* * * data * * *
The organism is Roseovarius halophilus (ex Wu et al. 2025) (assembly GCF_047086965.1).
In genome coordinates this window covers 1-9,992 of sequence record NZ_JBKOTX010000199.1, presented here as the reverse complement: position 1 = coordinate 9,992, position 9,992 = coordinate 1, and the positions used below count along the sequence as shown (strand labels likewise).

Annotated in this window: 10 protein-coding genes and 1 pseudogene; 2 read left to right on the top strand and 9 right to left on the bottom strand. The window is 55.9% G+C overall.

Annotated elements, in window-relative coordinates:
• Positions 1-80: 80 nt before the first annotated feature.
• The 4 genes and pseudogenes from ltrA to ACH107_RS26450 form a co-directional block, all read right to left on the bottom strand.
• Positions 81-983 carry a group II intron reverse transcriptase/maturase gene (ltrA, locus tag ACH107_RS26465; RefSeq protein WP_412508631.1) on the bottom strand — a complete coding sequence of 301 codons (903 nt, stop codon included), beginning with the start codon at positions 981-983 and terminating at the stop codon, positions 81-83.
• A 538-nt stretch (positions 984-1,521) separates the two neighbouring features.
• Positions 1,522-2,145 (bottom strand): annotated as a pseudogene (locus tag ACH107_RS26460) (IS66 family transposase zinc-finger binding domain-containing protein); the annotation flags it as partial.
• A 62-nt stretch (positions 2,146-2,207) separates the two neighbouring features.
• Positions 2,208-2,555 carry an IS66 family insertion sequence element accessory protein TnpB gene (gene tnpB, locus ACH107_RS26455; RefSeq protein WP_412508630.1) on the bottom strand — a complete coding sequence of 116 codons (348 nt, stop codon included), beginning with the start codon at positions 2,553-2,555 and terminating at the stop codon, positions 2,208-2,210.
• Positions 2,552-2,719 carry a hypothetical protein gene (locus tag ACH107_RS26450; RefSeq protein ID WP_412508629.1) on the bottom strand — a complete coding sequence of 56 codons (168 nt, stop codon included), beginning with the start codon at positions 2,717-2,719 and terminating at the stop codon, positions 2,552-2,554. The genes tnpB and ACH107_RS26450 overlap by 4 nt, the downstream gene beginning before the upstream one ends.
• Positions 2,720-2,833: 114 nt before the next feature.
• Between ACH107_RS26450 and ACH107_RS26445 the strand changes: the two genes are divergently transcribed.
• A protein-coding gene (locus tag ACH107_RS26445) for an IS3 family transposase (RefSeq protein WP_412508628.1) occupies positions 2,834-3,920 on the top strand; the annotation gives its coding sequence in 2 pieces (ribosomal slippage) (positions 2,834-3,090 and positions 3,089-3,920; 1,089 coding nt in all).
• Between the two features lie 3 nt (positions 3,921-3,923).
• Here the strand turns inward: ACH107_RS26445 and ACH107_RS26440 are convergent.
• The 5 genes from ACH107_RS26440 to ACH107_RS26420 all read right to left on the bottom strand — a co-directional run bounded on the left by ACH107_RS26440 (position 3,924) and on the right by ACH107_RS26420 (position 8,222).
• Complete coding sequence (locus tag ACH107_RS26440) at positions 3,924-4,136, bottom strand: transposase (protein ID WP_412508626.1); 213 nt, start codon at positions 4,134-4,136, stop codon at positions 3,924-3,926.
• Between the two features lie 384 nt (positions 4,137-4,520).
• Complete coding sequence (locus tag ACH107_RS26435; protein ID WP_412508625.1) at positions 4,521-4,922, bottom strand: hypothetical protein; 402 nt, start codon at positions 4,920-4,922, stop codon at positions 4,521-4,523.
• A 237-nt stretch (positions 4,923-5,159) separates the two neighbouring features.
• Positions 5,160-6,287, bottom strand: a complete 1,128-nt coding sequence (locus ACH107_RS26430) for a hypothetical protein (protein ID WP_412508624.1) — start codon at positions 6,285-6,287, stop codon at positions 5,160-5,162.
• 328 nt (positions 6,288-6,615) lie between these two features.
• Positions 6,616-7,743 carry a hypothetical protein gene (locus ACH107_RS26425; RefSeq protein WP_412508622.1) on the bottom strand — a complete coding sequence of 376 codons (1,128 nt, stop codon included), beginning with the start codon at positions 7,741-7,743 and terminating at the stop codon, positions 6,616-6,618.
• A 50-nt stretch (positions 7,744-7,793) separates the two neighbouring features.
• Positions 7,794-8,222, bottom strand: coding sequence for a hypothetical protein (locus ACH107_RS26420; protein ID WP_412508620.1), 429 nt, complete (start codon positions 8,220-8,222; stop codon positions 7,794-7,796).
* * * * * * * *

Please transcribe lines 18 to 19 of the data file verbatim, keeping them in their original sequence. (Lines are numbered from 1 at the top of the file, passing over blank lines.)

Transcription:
• The 5 genes from ACH107_RS26440 to ACH107_RS26420 all read right to left on the bottom strand — a co-directional run bounded on the left by ACH107_RS26440 (position 3,924) and on the right by ACH107_RS26420 (position 8,222).
• Complete coding sequence (locus tag ACH107_RS26440) at positions 3,924-4,136, bottom strand: transposase (protein ID WP_412508626.1); 213 nt, start codon at positions 4,134-4,136, stop codon at positions 3,924-3,926.